By Barney Blakeney
After serving four terms in the office, Charleston House Dist. 111 Rep. Wendell Gilliard is seeking a fifth term to continue the work he has engaged addressing Affordable Housing; Criminal Justice Reform; Economic Justice and Opportunity for Women; Education; Healthcare; and Homelessness. He is a candidate for election to House Dist. 111 in the June 9 Democratic primary.
“While many know about my work in assisting our seniors, and where I stand on social issues like criminal justice reform, and homelessness, not many know about my work in the area of economic development- the work to bring living wage jobs to residents in my district, and the work to create business development opportunities to residents in my district.
“The residents of District 111 are experiencing rising housing costs, making it difficult to obtain affordable and workforce housing,” he said. “Here in Charleston, I have made affordable housing a top priority as it is impacting every facet of our community.” And he continued, “As a Charleston native, schools have a special connection with me. I credit the many teachers and administrators I had during the years for providing me with the tools necessary to become a public servant and businessman. The S.C. Education Association consistently gives me an A+ due to my determined work on behalf of teachers and students.
“While I want to see more business opportunities for the residents in District 111, which is why I fight for the development of programs and initiatives that diversify the businesses in our community, senior citizens struggle to find affordable, safe and decent housing here in one of the most economically rich areas of the State.”
Gilliard said among his fist priorities upon re-election will be to focus on the plight of residents in Charleston’s Joseph Floyd Manor, a retirement home in the upper Charleston peninsula operated by Charleston County Housing and Redevelopment Authority. The building has gained the reputation as a haven for nefarious activities. Gilliard recently toured the building with several other elected officials firsthand witnessing what Gilliard termed as subpar living conditions.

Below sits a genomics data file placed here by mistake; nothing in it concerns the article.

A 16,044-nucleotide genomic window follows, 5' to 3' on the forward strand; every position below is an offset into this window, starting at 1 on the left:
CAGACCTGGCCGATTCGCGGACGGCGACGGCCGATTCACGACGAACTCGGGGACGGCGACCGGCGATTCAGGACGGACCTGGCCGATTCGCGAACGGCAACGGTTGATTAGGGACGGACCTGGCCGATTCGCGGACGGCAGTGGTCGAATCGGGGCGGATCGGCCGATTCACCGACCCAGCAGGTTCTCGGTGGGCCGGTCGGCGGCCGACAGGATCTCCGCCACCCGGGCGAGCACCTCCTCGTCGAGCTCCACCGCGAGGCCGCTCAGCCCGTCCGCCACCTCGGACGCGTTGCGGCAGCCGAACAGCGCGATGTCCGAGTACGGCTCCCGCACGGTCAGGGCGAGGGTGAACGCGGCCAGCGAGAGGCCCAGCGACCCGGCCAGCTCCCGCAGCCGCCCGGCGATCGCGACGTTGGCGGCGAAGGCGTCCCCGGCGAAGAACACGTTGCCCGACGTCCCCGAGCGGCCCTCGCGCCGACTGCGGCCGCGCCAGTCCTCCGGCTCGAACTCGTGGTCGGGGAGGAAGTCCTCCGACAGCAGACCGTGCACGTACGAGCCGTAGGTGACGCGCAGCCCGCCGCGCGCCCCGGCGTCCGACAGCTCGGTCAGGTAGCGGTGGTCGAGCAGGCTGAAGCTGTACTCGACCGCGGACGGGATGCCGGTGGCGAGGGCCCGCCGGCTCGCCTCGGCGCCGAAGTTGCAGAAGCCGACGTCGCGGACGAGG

“I’d like to start with Joseph Floyd Manor,” he said. “All levels of government should share responsibility for its present serious issues. As a member of the house, I will not be idle on this issue.” And he will put equal focus on homelessness. “South Carolina has the fastest growing population of homeless,” he said. “Unless we work proactively the rate will continue and begin to burden our cities and towns. There are humane and redemptive solutions that benefit both the homeless and the communities that serve them,” he said.
Gilliard said his fifth term also will allow him to continue focus on hate crimes. He previously introduced House Bill-3063 that remains stuck in committees. Additionally he will focus on 1) mass incarceration-nonviolent drug offenders 2) police reform-body cameras 3) first and second chance act to fight recidivism) 4) gun reform 5) criminal domestic violence-Violence Against Women Act (VAWA).
Regarding education Gilliard noted, “We moved S.C. teachers from the 40th Percentile to the 20th percentile in teacher’s pay for Southeastern states by giving teachers in the state a $3000 pay raise. I have consistently introduced legislation to raise teacher pay in South Carolina to the Southeastern average and will continue to do so.”